22.9: Chelating Agents

Although we have confined our discussion so far to simple ligands such as Cl, NH3, or H2O, much larger and more complicated molecules can also donate electron pairs to metal ions. An important and interesting example of this is the chelating agents—ligands which are able to form two or more coordinate covalent bonds with a metal ion. One of the most common of these is 1,2-diaminoethane (usually called ethylenediamine and abbreviated en.)

When both nitrogens coordinate to a metal ion, a stable five-member ring is formed. The word chelating, derived from the Greek chele, “claw,” describes the pincerlike way in which such a ligand can grab a metal ion.

A chelating agent which forms several bonds to a metal without unduly straining its own structure is usually able to replace a similar simpler ligand. For example, although both form coordinate covalent bonds via   groups, ethylenediamine can readily replace ammonia from most complexes:

For metals which display a coordination number of 6, an especially potent ligand is ethylenediaminetetraacetate ion (abbreviated EDTA):

All six electron pairs marked in color are capable of coordinating to a metal ion, in which case the EDTA ion wraps completely around the metal and is very difficult to dislodge. EDTA is used to treat lead and mercury poisoning because of its ability to chelate these metals and aid their removal from the body.

Chelate complexes are often important in living systems. The coordination of iron in proteins such as myoglobin or hemoglobin involves four nitrogen of the heme group and one from a histidine side chain. Since iron normally has a coordination number of 6, this leaves one open site, to which oxygen can bond. The presence of carbon monoxide, a stronger ligand than oxygen, causes displacement of oxygen from hemoglobin. This prevents transport of oxygen from the lungs to the brain, causing drowsiness, loss of consciousness, and even death upon long exposure to carbon monoxide. Consequently operating an automobile in a closed garage, a cookstove in a tent, or burning any fossil fuel incompletely in an enclosed space may be hazardous to one’s health.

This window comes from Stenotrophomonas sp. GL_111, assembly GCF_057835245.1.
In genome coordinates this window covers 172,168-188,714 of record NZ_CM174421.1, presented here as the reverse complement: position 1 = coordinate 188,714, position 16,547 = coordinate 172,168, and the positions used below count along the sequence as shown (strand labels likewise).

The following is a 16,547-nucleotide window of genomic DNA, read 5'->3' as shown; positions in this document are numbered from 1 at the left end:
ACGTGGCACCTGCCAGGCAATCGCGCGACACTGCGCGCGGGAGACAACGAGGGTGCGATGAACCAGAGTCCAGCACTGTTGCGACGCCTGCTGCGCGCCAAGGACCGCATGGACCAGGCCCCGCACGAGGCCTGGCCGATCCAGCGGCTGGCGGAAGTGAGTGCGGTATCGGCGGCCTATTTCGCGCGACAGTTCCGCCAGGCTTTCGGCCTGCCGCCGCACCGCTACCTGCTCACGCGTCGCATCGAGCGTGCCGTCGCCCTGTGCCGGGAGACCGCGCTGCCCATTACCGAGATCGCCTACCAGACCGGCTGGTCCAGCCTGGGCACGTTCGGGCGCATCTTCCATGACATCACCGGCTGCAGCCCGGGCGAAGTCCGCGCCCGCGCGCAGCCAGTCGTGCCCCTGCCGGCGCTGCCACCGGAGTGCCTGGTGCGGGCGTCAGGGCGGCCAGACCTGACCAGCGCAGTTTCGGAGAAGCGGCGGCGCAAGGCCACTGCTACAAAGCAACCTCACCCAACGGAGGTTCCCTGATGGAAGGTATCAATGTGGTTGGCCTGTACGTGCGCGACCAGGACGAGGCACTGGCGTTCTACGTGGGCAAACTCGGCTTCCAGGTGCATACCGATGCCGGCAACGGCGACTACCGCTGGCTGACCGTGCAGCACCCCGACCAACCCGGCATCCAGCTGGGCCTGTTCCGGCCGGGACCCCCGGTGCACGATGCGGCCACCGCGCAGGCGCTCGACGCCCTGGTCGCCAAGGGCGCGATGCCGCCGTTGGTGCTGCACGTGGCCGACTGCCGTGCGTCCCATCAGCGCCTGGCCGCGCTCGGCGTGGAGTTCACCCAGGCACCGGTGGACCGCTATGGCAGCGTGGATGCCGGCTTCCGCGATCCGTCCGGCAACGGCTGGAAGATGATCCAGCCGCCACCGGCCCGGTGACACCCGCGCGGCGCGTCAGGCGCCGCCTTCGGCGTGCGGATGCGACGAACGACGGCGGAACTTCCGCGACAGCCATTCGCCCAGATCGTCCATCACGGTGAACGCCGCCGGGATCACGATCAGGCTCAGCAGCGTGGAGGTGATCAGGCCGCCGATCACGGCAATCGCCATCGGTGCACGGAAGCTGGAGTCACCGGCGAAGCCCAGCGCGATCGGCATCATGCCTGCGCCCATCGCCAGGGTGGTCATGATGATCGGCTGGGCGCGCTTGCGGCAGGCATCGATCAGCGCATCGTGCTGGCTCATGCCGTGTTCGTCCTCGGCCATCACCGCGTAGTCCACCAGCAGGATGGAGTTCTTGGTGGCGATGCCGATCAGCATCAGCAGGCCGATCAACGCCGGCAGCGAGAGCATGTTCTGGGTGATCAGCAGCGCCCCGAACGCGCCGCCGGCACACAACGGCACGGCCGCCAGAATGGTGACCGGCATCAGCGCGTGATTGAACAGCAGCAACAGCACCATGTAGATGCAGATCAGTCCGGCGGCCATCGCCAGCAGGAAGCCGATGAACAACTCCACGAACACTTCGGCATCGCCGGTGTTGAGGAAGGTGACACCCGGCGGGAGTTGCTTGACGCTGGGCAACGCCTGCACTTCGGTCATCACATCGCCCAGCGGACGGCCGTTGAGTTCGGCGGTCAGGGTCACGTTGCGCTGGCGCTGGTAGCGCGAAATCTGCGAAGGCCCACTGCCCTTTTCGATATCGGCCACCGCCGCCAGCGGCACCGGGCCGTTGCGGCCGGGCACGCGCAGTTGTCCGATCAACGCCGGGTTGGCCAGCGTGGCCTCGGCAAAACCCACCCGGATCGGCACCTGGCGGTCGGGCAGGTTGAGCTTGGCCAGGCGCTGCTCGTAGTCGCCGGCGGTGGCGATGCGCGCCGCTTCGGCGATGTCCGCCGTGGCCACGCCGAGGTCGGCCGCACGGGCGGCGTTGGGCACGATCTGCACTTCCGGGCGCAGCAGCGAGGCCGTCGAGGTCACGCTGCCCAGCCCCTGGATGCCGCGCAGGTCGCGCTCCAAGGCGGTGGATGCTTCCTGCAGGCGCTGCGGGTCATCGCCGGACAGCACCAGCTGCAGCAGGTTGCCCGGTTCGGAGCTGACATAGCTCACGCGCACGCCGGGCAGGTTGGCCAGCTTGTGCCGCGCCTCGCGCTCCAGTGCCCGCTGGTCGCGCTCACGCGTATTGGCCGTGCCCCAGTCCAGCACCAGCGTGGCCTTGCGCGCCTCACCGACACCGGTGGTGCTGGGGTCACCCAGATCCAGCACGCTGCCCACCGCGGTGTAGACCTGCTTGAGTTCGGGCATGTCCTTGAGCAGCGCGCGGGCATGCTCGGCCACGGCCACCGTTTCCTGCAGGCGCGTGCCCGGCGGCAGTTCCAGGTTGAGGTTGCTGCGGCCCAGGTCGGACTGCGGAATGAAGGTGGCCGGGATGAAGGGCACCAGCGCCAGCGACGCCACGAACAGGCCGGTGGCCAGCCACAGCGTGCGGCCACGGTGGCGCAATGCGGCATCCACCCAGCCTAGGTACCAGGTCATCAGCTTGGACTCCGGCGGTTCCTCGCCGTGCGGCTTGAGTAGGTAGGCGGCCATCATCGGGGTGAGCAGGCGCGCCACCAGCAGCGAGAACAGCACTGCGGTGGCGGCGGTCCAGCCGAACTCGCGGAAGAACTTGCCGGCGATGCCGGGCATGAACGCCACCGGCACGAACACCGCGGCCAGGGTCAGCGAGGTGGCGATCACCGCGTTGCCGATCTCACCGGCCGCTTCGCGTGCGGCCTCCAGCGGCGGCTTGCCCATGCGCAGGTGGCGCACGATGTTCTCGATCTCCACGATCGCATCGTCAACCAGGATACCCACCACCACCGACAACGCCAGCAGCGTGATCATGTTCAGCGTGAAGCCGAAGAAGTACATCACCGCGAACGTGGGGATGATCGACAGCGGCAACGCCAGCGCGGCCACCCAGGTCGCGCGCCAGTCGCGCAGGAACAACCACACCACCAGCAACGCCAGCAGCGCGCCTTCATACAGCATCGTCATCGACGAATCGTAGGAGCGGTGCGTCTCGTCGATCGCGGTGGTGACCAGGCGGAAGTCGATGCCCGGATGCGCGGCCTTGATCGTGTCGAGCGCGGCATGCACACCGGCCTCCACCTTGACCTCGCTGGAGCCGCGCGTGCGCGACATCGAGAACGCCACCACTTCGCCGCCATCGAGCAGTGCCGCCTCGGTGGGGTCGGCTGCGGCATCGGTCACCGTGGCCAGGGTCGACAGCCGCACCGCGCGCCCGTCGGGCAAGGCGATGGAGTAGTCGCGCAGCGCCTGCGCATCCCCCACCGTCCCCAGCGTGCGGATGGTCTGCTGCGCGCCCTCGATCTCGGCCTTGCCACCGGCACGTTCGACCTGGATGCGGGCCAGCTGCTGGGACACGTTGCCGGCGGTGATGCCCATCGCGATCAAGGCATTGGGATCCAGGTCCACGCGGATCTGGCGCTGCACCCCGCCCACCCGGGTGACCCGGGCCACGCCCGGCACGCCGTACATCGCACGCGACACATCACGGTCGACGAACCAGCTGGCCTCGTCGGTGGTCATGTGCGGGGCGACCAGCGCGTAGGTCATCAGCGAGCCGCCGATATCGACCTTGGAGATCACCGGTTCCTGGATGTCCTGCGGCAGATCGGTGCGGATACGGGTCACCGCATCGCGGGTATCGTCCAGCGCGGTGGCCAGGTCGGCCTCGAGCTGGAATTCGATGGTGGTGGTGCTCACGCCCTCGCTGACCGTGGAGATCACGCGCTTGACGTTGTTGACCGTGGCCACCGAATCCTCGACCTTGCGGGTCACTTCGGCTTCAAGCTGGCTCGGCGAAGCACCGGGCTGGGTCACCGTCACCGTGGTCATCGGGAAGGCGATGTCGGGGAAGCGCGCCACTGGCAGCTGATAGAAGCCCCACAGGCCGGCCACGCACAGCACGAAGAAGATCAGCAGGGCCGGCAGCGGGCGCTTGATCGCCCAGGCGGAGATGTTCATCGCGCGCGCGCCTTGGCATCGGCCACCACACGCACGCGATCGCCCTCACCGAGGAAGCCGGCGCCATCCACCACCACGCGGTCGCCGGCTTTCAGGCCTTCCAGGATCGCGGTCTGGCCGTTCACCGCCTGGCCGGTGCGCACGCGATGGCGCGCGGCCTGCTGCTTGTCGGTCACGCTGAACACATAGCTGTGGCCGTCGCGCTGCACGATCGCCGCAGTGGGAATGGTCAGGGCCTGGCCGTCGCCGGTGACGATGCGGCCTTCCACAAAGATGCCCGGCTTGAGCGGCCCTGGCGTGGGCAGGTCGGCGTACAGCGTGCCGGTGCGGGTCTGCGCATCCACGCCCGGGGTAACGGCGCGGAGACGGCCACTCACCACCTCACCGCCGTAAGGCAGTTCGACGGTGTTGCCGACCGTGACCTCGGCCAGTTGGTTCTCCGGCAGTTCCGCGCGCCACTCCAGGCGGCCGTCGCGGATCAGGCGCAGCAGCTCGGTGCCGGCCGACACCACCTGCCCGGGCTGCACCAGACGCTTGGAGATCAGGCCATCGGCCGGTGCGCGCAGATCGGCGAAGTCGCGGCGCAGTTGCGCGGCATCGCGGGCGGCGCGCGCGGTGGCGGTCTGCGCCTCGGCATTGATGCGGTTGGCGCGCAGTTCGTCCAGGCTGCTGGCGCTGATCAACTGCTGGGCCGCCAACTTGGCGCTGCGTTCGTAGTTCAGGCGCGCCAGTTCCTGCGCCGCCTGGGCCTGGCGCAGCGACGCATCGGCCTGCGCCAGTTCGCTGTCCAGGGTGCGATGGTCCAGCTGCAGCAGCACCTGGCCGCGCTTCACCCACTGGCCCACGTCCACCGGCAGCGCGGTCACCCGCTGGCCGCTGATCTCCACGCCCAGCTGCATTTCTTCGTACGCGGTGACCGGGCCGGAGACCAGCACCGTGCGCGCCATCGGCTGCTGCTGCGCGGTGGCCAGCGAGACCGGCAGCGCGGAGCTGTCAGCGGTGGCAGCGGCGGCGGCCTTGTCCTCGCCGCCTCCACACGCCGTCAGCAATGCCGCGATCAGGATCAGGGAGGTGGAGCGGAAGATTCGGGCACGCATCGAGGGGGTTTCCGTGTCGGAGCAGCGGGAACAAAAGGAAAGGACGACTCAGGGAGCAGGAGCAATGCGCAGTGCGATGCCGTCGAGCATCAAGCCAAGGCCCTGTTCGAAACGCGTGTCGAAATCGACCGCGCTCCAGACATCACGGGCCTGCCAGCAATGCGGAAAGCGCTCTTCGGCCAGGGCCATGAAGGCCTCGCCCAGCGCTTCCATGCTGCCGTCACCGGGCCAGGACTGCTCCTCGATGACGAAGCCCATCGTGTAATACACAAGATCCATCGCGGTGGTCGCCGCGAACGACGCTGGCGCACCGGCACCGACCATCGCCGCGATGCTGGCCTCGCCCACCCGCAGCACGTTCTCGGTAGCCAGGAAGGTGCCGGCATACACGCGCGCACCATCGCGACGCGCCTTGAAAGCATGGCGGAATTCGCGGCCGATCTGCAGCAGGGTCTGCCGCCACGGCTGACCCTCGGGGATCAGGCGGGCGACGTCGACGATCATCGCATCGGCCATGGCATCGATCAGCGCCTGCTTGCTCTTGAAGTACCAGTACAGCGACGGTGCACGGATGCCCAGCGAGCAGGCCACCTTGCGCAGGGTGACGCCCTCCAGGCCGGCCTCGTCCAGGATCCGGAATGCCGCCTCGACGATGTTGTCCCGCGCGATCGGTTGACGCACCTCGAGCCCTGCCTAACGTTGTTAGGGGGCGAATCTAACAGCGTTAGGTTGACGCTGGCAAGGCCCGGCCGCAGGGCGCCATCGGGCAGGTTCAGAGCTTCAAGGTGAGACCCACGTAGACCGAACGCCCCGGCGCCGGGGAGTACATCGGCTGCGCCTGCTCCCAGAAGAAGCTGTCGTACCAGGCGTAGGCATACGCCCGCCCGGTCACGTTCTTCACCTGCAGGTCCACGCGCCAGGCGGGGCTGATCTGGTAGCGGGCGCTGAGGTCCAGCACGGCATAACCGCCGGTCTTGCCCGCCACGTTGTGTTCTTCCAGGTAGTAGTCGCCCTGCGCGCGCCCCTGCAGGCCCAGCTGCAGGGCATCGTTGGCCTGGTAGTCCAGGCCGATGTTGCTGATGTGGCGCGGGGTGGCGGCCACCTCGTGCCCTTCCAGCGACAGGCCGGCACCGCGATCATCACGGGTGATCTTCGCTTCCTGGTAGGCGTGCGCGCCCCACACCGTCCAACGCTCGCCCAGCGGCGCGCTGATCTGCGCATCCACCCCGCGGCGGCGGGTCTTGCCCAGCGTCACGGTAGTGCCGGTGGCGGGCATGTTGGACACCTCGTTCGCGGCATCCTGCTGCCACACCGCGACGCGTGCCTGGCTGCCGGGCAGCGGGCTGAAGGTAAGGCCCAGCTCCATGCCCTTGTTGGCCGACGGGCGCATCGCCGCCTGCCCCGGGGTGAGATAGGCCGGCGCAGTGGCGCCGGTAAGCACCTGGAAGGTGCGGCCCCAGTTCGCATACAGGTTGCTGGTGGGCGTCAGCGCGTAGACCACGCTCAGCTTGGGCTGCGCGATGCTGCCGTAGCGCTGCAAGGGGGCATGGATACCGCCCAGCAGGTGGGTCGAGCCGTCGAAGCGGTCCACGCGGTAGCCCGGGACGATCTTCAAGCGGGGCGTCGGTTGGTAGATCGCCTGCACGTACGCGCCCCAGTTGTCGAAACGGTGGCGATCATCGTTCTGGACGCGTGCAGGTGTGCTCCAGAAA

Another important application of chelates is transport of metal ions across membranes. The interior of a biological membranes contain the nonpolar, hydrophobic tails of lipid molecules. This makes it quite difficult for ionic species such as K+ and Na+ to travel from one side of a membrane to the other. One way in which this barrier may be circumvented is by carrier molecules, called ionophores. Ionophores are able to chelate an ion, but also have a hydrophobic exterior.

One such ionophore is the antibiotic nonactin, a medium-sized organic molecule with the formula

Figure $$\PageIndex{1}$$: Chemical structure of nonactin. Image used with permission (CC SA-BY; JaGa).

This molecule is able to transport K+ ions but not Na+ ions. Apparently the Na+ ion is too small to fit in among the eight coordinating O’s, while the K+ ion can (Fig. 1). Other than these O’s, most of the nonactin molecule is a hydrocarbon chain. Therefore once K+ is chelated, the outer part of the complex is quite hydrophobic. It can easily pass through the interior of a membrane, releasing K+ on the other side. The toxic effect of nonactin and several related antibiotics is the result of their ability to transport alkali-metal ions to regions of a cell where they should not be. This breaks down ion gradients the cell has created to perform tasks and store energy. Consequently the cell wastes energy pumping K+ and other ions out again.

Figure $$\PageIndex{2}$$: The $$K^+$$ complex of nonactin (K+ is light gray). Coordinate covalent bonds are indicated as thin solid lines. Hydrogen atoms have been omitted for clarity.